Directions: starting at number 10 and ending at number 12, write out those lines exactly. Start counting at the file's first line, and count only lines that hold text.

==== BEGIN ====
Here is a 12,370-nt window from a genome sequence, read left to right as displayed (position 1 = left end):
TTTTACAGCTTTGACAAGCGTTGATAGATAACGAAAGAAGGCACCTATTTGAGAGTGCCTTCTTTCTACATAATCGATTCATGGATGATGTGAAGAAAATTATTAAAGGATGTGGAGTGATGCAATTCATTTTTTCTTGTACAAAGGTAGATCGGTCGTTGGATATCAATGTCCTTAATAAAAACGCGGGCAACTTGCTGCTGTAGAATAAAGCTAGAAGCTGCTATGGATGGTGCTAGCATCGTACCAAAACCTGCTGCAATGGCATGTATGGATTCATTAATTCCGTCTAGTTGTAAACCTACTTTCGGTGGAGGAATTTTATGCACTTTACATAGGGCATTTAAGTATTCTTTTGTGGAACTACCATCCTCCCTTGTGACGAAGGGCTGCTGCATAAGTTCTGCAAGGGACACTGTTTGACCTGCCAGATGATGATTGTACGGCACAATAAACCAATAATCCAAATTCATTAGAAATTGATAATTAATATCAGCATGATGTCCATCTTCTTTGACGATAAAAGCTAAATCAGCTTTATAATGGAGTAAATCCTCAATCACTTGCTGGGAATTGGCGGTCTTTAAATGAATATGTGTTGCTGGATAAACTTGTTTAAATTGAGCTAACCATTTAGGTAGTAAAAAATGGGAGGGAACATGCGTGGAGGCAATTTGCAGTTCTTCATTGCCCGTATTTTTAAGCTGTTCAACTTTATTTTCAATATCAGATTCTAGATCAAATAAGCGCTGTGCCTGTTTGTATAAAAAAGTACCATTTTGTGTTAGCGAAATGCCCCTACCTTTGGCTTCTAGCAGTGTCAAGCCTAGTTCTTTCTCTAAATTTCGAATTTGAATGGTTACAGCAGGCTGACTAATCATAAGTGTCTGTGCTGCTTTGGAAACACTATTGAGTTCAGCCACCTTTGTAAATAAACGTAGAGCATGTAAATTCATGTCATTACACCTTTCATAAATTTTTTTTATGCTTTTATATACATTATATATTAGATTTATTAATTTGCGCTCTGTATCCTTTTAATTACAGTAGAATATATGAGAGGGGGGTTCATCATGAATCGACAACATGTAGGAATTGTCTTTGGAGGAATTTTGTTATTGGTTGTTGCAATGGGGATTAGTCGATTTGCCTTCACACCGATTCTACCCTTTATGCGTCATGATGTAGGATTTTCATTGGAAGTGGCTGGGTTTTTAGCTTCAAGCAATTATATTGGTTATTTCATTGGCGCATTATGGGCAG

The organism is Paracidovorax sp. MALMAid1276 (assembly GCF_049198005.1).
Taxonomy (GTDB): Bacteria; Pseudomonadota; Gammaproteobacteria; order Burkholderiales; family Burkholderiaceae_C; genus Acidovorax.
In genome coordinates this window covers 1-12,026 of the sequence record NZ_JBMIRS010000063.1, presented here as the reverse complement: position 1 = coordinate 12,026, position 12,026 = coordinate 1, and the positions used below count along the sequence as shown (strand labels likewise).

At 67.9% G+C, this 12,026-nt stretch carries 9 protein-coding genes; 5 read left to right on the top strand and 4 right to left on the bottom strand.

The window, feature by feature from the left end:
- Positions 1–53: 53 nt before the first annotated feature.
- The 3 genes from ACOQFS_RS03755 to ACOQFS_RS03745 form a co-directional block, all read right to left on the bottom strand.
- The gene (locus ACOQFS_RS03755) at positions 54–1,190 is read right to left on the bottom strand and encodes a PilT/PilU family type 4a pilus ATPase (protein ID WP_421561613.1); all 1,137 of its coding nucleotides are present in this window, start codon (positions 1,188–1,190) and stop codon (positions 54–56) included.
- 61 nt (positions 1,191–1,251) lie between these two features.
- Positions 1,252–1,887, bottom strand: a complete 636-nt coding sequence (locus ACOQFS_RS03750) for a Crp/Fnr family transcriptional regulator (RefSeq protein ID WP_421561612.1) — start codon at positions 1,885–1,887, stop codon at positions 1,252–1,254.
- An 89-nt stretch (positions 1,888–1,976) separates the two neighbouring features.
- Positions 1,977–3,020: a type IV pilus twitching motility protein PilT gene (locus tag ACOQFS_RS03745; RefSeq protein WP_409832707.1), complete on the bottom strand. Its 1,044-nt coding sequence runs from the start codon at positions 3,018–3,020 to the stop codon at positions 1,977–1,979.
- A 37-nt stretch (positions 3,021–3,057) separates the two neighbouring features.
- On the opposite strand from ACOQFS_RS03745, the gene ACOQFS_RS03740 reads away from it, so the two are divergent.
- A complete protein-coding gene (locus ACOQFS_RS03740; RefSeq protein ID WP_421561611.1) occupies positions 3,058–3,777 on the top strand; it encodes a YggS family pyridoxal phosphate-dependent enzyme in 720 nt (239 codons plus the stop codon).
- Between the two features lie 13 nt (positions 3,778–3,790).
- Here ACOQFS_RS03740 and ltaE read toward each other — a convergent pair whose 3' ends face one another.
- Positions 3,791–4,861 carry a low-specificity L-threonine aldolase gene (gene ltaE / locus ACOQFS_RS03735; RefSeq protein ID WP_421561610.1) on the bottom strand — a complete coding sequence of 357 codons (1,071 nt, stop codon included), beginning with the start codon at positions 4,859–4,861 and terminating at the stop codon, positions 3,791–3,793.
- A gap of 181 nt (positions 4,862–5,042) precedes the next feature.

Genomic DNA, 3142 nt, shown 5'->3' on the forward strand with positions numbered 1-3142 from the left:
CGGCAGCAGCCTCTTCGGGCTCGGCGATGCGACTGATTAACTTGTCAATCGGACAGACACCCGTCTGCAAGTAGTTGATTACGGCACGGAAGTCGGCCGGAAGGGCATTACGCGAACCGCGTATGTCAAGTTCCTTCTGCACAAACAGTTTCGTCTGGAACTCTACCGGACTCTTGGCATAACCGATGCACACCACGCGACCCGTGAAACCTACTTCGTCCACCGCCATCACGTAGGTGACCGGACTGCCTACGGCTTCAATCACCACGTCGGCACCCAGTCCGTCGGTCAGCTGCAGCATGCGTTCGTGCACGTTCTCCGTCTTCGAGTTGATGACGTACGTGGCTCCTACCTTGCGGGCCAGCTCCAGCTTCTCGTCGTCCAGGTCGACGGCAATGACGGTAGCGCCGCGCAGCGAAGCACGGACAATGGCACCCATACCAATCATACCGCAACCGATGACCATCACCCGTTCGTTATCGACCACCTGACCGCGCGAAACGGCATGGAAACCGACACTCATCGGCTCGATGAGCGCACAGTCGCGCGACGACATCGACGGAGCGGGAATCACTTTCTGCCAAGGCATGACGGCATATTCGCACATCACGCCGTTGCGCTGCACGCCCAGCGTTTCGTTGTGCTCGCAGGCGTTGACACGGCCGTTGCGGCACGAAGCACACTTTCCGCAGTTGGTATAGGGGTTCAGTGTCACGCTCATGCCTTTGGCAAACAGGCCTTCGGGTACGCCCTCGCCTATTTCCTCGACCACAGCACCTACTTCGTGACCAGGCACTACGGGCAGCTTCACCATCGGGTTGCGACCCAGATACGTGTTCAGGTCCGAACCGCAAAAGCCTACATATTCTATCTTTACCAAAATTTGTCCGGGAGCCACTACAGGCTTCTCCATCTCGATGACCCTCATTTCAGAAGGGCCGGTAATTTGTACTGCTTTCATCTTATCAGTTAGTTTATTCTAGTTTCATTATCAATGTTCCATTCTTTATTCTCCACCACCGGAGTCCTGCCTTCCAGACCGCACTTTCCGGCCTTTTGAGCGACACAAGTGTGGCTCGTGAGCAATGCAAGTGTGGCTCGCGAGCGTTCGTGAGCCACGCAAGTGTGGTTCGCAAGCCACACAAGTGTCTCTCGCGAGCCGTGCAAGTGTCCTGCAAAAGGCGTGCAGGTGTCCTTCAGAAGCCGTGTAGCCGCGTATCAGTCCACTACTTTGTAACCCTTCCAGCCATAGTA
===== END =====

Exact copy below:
- The gene (locus ACOQFS_RS03755) at positions 54–1,190 is read right to left on the bottom strand and encodes a PilT/PilU family type 4a pilus ATPase (protein ID WP_421561613.1); all 1,137 of its coding nucleotides are present in this window, start codon (positions 1,188–1,190) and stop codon (positions 54–56) included.
- 61 nt (positions 1,191–1,251) lie between these two features.
- Positions 1,252–1,887, bottom strand: a complete 636-nt coding sequence (locus ACOQFS_RS03750) for a Crp/Fnr family transcriptional regulator (RefSeq protein ID WP_421561612.1) — start codon at positions 1,885–1,887, stop codon at positions 1,252–1,254.